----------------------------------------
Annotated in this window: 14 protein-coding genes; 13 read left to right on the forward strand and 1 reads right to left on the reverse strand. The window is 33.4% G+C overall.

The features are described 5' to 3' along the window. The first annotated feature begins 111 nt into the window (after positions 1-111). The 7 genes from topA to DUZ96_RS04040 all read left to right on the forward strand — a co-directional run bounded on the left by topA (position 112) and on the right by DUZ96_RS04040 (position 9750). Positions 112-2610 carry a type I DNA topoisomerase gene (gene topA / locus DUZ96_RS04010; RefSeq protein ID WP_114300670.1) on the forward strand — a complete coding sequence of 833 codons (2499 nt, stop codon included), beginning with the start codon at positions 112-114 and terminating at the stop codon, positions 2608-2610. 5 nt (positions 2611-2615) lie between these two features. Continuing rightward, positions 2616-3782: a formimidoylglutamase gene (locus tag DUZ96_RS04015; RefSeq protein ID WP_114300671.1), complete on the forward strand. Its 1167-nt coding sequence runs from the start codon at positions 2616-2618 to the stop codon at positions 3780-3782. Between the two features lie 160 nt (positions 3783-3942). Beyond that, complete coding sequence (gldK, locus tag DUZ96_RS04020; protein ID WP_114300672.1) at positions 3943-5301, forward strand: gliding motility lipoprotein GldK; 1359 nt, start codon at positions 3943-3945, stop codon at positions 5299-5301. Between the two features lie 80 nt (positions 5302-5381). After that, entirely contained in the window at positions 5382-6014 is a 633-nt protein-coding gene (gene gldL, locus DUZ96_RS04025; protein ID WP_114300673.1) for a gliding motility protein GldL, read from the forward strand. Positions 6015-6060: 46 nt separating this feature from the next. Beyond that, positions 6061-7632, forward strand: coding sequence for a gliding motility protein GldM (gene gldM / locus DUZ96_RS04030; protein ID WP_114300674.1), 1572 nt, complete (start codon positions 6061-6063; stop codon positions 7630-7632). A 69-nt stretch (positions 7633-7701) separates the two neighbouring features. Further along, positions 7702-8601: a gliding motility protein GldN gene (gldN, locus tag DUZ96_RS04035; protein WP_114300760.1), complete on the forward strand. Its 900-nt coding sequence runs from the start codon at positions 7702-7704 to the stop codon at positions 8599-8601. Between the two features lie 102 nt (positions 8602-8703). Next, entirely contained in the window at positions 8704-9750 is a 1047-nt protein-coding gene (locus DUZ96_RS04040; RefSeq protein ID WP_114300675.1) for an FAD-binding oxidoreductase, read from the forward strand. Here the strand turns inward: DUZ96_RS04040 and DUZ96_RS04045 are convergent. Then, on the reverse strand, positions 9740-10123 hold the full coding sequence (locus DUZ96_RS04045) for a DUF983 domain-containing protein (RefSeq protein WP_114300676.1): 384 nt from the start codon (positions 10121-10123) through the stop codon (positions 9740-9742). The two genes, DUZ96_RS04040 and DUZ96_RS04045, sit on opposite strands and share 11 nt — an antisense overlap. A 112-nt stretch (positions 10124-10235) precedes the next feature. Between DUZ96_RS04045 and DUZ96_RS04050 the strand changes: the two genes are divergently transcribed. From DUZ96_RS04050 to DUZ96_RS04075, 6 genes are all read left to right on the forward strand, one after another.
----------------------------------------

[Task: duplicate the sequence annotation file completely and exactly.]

Annotated in this window: 14 protein-coding genes; 13 read left to right on the forward strand and 1 reads right to left on the reverse strand. The window is 33.4% G+C overall.

The features are described 5' to 3' along the window. The first annotated feature begins 111 nt into the window (after positions 1-111). The 7 genes from topA to DUZ96_RS04040 all read left to right on the forward strand — a co-directional run bounded on the left by topA (position 112) and on the right by DUZ96_RS04040 (position 9750). Positions 112-2610 carry a type I DNA topoisomerase gene (gene topA / locus DUZ96_RS04010; RefSeq protein ID WP_114300670.1) on the forward strand — a complete coding sequence of 833 codons (2499 nt, stop codon included), beginning with the start codon at positions 112-114 and terminating at the stop codon, positions 2608-2610. 5 nt (positions 2611-2615) lie between these two features. Continuing rightward, positions 2616-3782: a formimidoylglutamase gene (locus tag DUZ96_RS04015; RefSeq protein ID WP_114300671.1), complete on the forward strand. Its 1167-nt coding sequence runs from the start codon at positions 2616-2618 to the stop codon at positions 3780-3782. Between the two features lie 160 nt (positions 3783-3942). Beyond that, complete coding sequence (gldK, locus tag DUZ96_RS04020; protein ID WP_114300672.1) at positions 3943-5301, forward strand: gliding motility lipoprotein GldK; 1359 nt, start codon at positions 3943-3945, stop codon at positions 5299-5301. Between the two features lie 80 nt (positions 5302-5381). After that, entirely contained in the window at positions 5382-6014 is a 633-nt protein-coding gene (gene gldL, locus DUZ96_RS04025; protein ID WP_114300673.1) for a gliding motility protein GldL, read from the forward strand. Positions 6015-6060: 46 nt separating this feature from the next. Beyond that, positions 6061-7632, forward strand: coding sequence for a gliding motility protein GldM (gene gldM / locus DUZ96_RS04030; protein ID WP_114300674.1), 1572 nt, complete (start codon positions 6061-6063; stop codon positions 7630-7632). A 69-nt stretch (positions 7633-7701) separates the two neighbouring features. Further along, positions 7702-8601: a gliding motility protein GldN gene (gldN, locus tag DUZ96_RS04035; protein WP_114300760.1), complete on the forward strand. Its 900-nt coding sequence runs from the start codon at positions 7702-7704 to the stop codon at positions 8599-8601. Between the two features lie 102 nt (positions 8602-8703). Next, entirely contained in the window at positions 8704-9750 is a 1047-nt protein-coding gene (locus DUZ96_RS04040; RefSeq protein ID WP_114300675.1) for an FAD-binding oxidoreductase, read from the forward strand. Here the strand turns inward: DUZ96_RS04040 and DUZ96_RS04045 are convergent. Then, on the reverse strand, positions 9740-10123 hold the full coding sequence (locus DUZ96_RS04045) for a DUF983 domain-containing protein (RefSeq protein WP_114300676.1): 384 nt from the start codon (positions 10121-10123) through the stop codon (positions 9740-9742). The two genes, DUZ96_RS04040 and DUZ96_RS04045, sit on opposite strands and share 11 nt — an antisense overlap. A 112-nt stretch (positions 10124-10235) precedes the next feature. Between DUZ96_RS04045 and DUZ96_RS04050 the strand changes: the two genes are divergently transcribed. From DUZ96_RS04050 to DUZ96_RS04075, 6 genes are all read left to right on the forward strand, one after another.